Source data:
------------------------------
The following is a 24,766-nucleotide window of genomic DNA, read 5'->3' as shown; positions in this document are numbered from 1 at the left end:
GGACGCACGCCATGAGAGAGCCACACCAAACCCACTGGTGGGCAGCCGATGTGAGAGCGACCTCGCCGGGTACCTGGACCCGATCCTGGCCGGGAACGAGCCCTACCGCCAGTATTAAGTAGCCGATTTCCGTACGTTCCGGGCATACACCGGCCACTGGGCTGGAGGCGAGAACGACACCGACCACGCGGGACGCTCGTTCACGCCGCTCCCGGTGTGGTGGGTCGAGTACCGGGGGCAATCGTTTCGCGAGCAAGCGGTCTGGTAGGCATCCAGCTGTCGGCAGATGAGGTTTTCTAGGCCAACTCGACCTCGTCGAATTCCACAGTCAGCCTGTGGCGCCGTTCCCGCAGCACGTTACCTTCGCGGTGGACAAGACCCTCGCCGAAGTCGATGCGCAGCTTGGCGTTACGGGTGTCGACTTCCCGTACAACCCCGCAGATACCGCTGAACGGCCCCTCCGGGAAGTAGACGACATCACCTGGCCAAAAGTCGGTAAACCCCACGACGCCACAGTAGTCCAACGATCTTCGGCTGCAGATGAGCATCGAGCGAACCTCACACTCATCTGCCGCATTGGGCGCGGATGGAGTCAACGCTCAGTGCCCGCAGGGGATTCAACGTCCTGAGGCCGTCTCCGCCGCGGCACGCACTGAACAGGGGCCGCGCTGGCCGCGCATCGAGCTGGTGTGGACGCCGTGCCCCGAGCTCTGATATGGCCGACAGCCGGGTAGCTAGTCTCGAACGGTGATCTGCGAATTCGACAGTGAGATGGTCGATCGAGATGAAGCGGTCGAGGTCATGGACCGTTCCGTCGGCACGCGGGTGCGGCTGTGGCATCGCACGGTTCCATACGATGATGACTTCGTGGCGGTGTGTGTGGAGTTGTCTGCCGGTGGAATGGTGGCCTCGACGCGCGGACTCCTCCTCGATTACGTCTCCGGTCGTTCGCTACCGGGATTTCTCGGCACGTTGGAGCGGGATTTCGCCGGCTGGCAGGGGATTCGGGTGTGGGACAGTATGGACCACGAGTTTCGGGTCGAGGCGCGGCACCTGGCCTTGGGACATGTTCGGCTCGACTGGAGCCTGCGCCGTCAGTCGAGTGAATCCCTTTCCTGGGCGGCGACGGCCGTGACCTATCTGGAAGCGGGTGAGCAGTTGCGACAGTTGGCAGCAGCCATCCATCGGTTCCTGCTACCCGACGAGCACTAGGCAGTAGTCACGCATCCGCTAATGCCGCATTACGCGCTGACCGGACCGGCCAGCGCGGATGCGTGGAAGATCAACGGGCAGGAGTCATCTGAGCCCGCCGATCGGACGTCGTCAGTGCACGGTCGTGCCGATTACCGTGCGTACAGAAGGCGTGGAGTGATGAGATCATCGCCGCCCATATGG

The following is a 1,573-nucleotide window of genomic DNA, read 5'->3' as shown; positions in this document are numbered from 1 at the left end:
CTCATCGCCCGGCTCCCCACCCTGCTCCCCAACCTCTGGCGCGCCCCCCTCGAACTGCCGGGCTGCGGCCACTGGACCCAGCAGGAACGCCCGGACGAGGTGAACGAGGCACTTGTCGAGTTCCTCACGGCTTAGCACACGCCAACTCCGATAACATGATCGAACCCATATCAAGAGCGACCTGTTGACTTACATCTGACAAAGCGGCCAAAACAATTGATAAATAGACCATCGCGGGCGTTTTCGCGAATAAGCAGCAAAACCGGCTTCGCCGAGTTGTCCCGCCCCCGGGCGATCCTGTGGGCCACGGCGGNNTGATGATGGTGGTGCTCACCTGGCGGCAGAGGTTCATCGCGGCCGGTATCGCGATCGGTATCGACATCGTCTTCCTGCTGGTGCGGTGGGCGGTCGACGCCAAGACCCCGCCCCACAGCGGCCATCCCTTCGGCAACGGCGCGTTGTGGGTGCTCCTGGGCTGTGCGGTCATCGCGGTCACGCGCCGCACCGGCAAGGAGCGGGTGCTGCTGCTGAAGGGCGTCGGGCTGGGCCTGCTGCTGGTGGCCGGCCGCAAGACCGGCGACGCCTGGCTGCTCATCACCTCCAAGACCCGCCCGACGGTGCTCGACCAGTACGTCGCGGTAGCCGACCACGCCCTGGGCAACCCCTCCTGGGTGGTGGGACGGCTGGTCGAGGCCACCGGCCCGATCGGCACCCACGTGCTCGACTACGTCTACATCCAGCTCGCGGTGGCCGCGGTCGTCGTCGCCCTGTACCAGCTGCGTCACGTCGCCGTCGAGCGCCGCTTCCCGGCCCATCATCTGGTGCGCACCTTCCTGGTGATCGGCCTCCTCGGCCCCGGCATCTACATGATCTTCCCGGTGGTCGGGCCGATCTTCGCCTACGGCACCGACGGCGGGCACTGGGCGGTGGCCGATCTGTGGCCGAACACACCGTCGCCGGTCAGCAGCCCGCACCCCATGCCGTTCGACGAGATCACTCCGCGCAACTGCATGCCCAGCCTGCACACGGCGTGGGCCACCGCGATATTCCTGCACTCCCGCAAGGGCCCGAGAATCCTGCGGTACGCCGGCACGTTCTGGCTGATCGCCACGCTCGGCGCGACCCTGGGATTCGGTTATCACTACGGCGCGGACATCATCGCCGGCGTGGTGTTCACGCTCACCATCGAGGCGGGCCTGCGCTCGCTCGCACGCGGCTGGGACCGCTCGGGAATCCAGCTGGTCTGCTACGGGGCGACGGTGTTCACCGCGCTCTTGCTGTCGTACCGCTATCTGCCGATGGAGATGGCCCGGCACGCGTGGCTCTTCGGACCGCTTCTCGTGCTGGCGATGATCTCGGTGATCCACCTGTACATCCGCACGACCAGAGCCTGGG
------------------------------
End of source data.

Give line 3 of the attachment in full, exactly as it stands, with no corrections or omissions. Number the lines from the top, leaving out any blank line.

The following is a 1,573-nucleotide window of genomic DNA, read 5'->3' as shown; positions in this document are numbered from 1 at the left end: